These companies have raised millions of dollars in investments and created over nine hundred jobs across the continent. Launchpad Africa has accelerated startups from 17 African countries so far: Kenya, Algeria, Botswana, Cameroon, Côte D’Ivoire, Egypt, Ethiopia, Ghana, Morocco, Nigeria, Rwanda, Senegal, South Africa, Tanzania, Tunisia, Uganda, and Zimbabwe.
The next class will kick off at the Google Developer Space in May this year.
“This space is the next step to our support for developers across the continent. From our commitment to train 100 000 developers across Africa and the launch of developer merchant support in the Google Play store, making it possible for developers to earn money through apps they build. We are excited to continue our journey with the African startup and developer communities,” said Juliet Ehimuan, Country Director, Google Nigeria.
Through Google Developer Groups and Women Techmakers, Google provides training aligned with real-life job competency requirements.
There are 173 active Google Developer Groups (GDGs) in Africa, providing an opportunity for developers to meet other developers with similar interests at GDG meetup events, which include talks on a wide range of technical topics and hands-on workshops. GDGs also host DevFests – community-led developer events focused on community building and learning about Google’s technologies. Last year, more than 100 DevFest events were held across Africa.
“Africa’s startup ecosystem is growing, and this space is our way of supporting and being a part of that growth. We’re looking forward to working with startups and other players in the ecosystem from across the continent at the Space,” said Emerhor.
Power outages in Nigeria
The SGD and ONE report note that Nigeria’s power sector does not provide an adequate amount of electricity for the country’s sectors. This is despite the fact that Nigeria is Africa’s largest oil producer and holds large reserves of coal and gas.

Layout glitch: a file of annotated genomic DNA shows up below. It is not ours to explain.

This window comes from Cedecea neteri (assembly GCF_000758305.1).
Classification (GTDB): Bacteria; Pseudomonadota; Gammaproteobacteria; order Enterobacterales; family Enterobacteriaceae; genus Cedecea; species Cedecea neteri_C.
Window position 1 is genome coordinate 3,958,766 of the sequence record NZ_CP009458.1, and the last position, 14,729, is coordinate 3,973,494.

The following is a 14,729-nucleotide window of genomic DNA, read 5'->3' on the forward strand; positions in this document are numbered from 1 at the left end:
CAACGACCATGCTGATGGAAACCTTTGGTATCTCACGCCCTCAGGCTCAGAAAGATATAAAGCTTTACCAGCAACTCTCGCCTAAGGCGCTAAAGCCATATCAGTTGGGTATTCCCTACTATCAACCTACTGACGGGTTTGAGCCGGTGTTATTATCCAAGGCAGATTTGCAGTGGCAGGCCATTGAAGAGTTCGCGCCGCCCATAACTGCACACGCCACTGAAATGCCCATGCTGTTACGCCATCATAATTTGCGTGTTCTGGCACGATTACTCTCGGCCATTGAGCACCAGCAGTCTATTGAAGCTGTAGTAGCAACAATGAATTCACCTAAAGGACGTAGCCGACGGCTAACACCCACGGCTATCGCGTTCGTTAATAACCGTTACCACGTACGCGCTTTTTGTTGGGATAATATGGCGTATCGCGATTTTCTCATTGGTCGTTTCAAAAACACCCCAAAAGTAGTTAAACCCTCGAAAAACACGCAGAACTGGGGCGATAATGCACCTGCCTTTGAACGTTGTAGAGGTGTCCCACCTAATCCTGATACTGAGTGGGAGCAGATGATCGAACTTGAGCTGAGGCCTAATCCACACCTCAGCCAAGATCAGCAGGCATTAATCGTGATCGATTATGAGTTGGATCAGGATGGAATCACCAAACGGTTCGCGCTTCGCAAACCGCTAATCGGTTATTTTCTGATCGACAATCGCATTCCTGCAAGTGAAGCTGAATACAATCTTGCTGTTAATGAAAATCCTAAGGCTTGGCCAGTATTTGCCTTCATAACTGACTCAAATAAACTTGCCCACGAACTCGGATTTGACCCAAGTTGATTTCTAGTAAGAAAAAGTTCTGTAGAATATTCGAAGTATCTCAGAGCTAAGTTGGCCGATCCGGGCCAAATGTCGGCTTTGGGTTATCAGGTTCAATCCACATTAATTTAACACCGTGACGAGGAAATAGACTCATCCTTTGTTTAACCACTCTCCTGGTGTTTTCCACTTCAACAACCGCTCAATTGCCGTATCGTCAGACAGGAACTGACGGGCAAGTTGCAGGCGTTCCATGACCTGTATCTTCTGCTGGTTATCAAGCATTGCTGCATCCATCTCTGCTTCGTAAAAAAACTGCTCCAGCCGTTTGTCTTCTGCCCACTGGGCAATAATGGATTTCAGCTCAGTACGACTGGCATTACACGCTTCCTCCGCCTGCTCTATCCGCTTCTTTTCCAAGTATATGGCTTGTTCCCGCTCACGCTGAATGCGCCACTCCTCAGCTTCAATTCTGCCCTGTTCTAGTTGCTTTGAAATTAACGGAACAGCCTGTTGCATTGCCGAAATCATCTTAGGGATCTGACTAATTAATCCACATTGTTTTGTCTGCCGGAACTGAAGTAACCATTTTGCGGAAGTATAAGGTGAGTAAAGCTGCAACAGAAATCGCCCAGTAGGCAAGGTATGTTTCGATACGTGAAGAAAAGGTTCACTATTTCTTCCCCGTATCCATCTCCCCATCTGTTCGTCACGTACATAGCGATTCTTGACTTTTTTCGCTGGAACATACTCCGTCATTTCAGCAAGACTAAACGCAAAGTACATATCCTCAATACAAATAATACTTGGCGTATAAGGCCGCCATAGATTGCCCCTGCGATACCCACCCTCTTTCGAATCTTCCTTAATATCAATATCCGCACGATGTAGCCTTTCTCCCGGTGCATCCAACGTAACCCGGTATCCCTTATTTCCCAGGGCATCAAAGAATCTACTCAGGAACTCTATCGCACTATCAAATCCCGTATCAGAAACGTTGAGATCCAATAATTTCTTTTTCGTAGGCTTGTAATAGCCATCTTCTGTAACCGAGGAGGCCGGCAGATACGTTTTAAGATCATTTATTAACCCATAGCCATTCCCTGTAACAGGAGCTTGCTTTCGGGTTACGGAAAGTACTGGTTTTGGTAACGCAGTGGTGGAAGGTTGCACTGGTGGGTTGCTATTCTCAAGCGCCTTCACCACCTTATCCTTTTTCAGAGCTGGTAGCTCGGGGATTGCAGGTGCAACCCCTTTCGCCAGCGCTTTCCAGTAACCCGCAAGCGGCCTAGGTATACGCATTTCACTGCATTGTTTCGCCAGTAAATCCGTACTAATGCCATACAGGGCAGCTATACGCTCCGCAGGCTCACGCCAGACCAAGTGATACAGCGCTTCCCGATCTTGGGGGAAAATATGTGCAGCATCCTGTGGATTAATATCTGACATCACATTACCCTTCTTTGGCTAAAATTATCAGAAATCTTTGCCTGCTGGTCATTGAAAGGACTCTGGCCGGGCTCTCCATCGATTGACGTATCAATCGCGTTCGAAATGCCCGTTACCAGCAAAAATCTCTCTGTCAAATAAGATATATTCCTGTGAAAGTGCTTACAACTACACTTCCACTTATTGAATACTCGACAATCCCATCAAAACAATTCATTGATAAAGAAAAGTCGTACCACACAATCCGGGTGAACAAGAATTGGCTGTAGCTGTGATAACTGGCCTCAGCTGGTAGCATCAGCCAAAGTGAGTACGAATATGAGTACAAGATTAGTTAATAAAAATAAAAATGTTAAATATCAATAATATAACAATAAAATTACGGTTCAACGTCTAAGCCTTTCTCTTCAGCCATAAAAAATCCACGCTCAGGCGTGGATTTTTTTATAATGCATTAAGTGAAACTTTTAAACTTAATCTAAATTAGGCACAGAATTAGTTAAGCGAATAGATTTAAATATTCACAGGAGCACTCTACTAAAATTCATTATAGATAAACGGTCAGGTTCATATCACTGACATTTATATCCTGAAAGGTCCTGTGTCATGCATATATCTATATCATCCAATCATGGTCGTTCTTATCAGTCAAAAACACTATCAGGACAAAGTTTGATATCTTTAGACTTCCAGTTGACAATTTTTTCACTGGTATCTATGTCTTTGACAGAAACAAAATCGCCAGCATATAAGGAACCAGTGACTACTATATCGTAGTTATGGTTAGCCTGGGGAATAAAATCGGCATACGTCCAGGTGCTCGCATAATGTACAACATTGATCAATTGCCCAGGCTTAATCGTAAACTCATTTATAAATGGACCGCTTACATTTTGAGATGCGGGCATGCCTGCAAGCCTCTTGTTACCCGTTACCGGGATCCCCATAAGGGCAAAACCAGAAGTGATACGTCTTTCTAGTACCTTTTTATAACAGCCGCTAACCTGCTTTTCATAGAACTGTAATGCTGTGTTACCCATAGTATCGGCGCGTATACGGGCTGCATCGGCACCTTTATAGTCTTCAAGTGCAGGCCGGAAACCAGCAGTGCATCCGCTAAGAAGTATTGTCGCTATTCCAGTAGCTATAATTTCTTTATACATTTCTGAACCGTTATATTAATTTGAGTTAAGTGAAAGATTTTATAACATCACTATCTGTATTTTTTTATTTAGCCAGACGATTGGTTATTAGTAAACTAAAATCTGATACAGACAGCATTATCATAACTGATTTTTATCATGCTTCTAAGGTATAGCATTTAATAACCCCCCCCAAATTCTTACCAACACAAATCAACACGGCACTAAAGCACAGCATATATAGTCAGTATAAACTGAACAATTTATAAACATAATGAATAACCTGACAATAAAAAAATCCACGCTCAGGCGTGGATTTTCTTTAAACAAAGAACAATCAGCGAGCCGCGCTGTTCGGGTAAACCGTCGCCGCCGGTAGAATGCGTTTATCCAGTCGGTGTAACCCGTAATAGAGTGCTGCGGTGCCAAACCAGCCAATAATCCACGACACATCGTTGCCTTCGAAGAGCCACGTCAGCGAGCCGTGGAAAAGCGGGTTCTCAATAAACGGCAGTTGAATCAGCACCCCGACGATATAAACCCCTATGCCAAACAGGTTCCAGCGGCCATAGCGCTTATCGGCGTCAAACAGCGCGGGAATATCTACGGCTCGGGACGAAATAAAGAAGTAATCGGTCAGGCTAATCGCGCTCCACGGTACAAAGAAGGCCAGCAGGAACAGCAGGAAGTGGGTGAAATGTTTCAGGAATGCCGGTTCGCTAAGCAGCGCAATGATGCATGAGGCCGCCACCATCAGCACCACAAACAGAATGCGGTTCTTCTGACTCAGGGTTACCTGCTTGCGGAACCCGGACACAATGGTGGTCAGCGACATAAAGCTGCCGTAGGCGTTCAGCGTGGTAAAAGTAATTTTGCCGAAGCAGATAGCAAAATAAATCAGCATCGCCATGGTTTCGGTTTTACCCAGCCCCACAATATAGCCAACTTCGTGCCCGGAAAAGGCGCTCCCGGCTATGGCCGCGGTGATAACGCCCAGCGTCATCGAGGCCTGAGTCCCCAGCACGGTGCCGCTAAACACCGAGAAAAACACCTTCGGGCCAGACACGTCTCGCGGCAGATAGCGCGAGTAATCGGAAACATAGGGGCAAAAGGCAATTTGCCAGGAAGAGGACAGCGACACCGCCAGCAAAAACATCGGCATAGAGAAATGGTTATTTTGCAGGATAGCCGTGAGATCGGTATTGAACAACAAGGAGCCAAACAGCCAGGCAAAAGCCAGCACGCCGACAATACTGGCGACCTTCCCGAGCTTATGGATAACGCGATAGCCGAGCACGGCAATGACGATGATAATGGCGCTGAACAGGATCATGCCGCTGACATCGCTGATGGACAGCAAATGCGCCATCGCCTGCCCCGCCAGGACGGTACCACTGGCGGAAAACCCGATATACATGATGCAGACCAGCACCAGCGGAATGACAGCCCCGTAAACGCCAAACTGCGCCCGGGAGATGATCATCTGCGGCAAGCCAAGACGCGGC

“Nigeria’s current installed capacity is reported to be 12,500 megawatts, but in practice, it is only 3,200 megawatts. There are daily power outages in Lagos; most businesses consequently rely on diesel generators. For example, MTN, one of the largest mobile network operators in Africa, spends about 70 per cent of its operating expenditures in the country on generator fuel, with average monthly consumption in excess of 10 million litres.”
The report adds that Nigeria spends four times more money subsidizing fuel than building new schools and health centres and equipping new science labs.
“It is therefore not surprising that access to electricity is one of the most serious constraints facing tech firms in Nigeria; tech firms suffer even more than other firms. Of the surveyed firms, 57 per cent say that lack of electricity is a major obstacle,” adds the report.
In the report, tech firms reported experiencing power outages almost 30 times in a month where each outage lasted about three hours on average. The power outages have, however, decreased slightly since the deregulation of the power sector and the emergence of independent power providers in 2012, but by no means has the problem been solved.